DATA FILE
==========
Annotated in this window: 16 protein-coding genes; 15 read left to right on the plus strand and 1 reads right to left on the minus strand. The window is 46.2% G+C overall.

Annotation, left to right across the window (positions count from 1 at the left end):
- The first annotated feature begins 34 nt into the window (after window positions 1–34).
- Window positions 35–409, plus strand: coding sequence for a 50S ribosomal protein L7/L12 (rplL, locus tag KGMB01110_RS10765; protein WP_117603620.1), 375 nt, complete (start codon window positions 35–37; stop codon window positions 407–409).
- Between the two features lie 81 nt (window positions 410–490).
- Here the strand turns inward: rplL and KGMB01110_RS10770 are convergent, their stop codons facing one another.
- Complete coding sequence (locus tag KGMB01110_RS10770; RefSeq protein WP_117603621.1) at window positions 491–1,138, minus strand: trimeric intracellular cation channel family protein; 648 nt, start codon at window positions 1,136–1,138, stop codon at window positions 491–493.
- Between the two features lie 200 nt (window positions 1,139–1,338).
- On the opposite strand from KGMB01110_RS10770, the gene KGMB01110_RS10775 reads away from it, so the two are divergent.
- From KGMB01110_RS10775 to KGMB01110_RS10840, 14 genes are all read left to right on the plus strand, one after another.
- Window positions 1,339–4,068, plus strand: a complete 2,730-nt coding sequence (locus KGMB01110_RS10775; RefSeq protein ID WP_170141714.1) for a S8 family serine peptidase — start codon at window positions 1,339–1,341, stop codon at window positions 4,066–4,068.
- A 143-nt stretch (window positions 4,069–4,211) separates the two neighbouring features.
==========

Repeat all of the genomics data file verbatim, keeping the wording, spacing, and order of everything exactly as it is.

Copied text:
Annotated in this window: 16 protein-coding genes; 15 read left to right on the plus strand and 1 reads right to left on the minus strand. The window is 46.2% G+C overall.

Annotation, left to right across the window (positions count from 1 at the left end):
- The first annotated feature begins 34 nt into the window (after window positions 1–34).
- Window positions 35–409, plus strand: coding sequence for a 50S ribosomal protein L7/L12 (rplL, locus tag KGMB01110_RS10765; protein WP_117603620.1), 375 nt, complete (start codon window positions 35–37; stop codon window positions 407–409).
- Between the two features lie 81 nt (window positions 410–490).
- Here the strand turns inward: rplL and KGMB01110_RS10770 are convergent, their stop codons facing one another.
- Complete coding sequence (locus tag KGMB01110_RS10770; RefSeq protein WP_117603621.1) at window positions 491–1,138, minus strand: trimeric intracellular cation channel family protein; 648 nt, start codon at window positions 1,136–1,138, stop codon at window positions 491–493.
- Between the two features lie 200 nt (window positions 1,139–1,338).
- On the opposite strand from KGMB01110_RS10770, the gene KGMB01110_RS10775 reads away from it, so the two are divergent.
- From KGMB01110_RS10775 to KGMB01110_RS10840, 14 genes are all read left to right on the plus strand, one after another.
- Window positions 1,339–4,068, plus strand: a complete 2,730-nt coding sequence (locus KGMB01110_RS10775; RefSeq protein ID WP_170141714.1) for a S8 family serine peptidase — start codon at window positions 1,339–1,341, stop codon at window positions 4,066–4,068.
- A 143-nt stretch (window positions 4,069–4,211) separates the two neighbouring features.